NBA players have been outspoken on the issues of police brutality and racial injustice and have used their platform to express them from inside the bubble set up by the league at the Disney World resort in the midst of the coronavirus pandemic. “Black Lives Matter” is painted in bold letters on the courts, and players are wearing words and phrases calling for social justice on the backs of their jerseys.
But the sentiment has pivoted to anger and despair since the Blake shooting Sunday night. Lakers forward LeBron James issued a powerful postgame statement Monday, saying, “Quite frankly, it’s just f---ed up in our community.”
James’s remarks were followed Tuesday by Clippers Coach Doc Rivers, who said, “It’s amazing why we keep loving this country and this country does not love us back.”
“I commend the players on the Bucks for standing up for what they believe in, coaches like Doc Rivers, and the NBA and WNBA for setting an example,” former president Barack Obama wrote on Twitter. “It’s going to take all our institutions to stand up for our values.”
Before the Bucks’ players addressed a small group of media members, the organization’s ownership group issued a statement backing their decision not to play.
“We fully support our players and the decision they made,” Bucks owners Marc Lasry, Wes Edens and Jamie Dinan said. “Although we did not know beforehand, we would have wholeheartedly agreed with them. The only way to bring about change is to shine a light on the racial injustices that are happening in front of us. Our players have done that and we will continue to stand alongside them and demand accountability and change.”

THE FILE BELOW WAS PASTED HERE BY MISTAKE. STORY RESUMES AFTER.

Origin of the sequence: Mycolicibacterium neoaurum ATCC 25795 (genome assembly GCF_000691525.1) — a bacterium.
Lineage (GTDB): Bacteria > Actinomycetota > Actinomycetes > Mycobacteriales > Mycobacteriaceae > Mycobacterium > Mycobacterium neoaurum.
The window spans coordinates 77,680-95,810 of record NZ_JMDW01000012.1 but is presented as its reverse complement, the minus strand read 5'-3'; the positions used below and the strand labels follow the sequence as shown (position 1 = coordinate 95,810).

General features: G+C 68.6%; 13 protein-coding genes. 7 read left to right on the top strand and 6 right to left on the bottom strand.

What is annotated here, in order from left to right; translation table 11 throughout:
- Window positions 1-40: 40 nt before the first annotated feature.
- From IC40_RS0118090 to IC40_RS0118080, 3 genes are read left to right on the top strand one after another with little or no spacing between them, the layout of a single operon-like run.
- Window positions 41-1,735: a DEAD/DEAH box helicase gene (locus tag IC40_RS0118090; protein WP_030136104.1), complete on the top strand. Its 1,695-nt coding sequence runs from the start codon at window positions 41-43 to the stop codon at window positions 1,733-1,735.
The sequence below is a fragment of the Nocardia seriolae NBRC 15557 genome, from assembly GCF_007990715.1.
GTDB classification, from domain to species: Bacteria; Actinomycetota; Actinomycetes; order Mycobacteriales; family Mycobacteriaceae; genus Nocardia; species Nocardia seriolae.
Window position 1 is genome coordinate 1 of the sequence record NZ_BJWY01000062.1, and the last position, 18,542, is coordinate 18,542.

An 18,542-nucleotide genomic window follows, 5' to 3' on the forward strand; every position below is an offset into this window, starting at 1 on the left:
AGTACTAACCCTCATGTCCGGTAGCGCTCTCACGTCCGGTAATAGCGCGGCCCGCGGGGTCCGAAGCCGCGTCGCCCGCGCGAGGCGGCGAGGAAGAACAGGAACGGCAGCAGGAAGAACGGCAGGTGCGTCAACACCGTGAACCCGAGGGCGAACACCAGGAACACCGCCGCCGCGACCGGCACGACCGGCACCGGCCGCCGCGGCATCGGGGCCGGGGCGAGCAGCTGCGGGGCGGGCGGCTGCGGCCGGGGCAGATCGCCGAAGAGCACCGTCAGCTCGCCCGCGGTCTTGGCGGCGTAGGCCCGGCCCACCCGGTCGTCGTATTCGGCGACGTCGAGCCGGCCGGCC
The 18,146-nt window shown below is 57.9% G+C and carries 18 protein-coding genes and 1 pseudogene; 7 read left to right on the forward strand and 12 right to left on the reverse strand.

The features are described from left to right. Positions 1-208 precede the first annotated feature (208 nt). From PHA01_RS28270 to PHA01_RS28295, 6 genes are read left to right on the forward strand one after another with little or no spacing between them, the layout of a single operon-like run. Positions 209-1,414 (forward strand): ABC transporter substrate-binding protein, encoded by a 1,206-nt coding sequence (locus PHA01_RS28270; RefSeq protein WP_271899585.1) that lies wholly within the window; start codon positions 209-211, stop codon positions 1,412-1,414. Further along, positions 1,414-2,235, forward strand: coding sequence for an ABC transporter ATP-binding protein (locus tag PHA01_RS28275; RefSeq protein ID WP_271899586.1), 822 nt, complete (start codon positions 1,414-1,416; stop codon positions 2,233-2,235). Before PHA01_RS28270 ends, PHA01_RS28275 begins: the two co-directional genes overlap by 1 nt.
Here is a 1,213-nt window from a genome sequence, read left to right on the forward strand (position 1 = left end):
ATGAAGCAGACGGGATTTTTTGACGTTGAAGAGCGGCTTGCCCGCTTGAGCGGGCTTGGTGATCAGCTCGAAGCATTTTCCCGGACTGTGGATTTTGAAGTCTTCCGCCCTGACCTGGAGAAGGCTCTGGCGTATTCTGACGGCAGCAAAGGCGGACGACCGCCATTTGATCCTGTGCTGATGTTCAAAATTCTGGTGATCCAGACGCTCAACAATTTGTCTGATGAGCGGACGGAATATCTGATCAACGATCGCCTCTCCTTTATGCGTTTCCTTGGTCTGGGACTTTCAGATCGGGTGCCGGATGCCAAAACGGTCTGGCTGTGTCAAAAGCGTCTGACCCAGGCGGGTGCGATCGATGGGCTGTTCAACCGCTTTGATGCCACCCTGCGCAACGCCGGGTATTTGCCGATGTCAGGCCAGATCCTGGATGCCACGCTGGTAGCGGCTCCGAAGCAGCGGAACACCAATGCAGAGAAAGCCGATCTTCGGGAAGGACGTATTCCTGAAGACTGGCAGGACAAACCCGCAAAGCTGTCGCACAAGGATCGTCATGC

Numerous NBA franchises, including the Lakers, issued their own statements of support for the Bucks.
The Bucks franchise has had multiple incidents with police brutality and racial profiling in recent years. Bucks guard Sterling Brown sued the city of Milwaukee after he was injured during an incident with police, and former center John Henson spoke out publicly after he was denied service by a Milwaukee jeweler.
“Over the last few days in our home state of Wisconsin, we’ve seen the horrendous video of Jacob Blake being shot in the back seven times by a police officer in Kenosha and the additional shooting of protesters,” Brown said, reading from a statement. “Despite the overwhelming plea for change, there has been no action, so our focus today cannot be on basketball.”
A group of Bucks players turned out for a July protest in Milwaukee with T-shirts that bore some of George Floyd’s last words, “I can’t breathe.” Brown, Donte DiVincenzo, Brook Lopez, Frank Mason III, reigning MVP Giannis Antetokounmpo and his brother Thanasis joined the crowd.
Wisconsin Attorney General Josh Kaul (D) held a brief phone call with the Bucks on Wednesday to explain how the Wisconsin process works. Kaul’s agency is investigating Blake’s shooting, and he held a news briefing Wednesday to offer an update on his ongoing investigation and identify the Kenosha police officer involved.
“I commend the Bucks and now all NBA teams that suspended their games today for stepping up and participating in the dialogue about these issues and making their voices known,” Kaul said at the briefing.
Milwaukee’s other pro team quickly followed the Bucks’ lead as MLB’s Brewers, who like the Bucks play not far from Kenosha, decided they would not play against the Reds, who agreed to sit out.
“Given the pain in the communities of Wisconsin and beyond following the shooting of Jacob Blake, we respect the decisions of a number of players not to play tonight," MLB said in an unattributed statement. “Major League Baseball remains united for change in our society and we will be allies in the fight to end racism and injustice."
Brewers outfielder Ryan Braun told reporters the Bucks had “inspired” them.
“Our team and the Reds felt that with our community and our nation in such pain, tonight we wanted 100 percent of the focus to be on issues that are much more important than baseball,” Brewers pitcher Brent Suter, the team’s MLB Players Association representative, told reporters.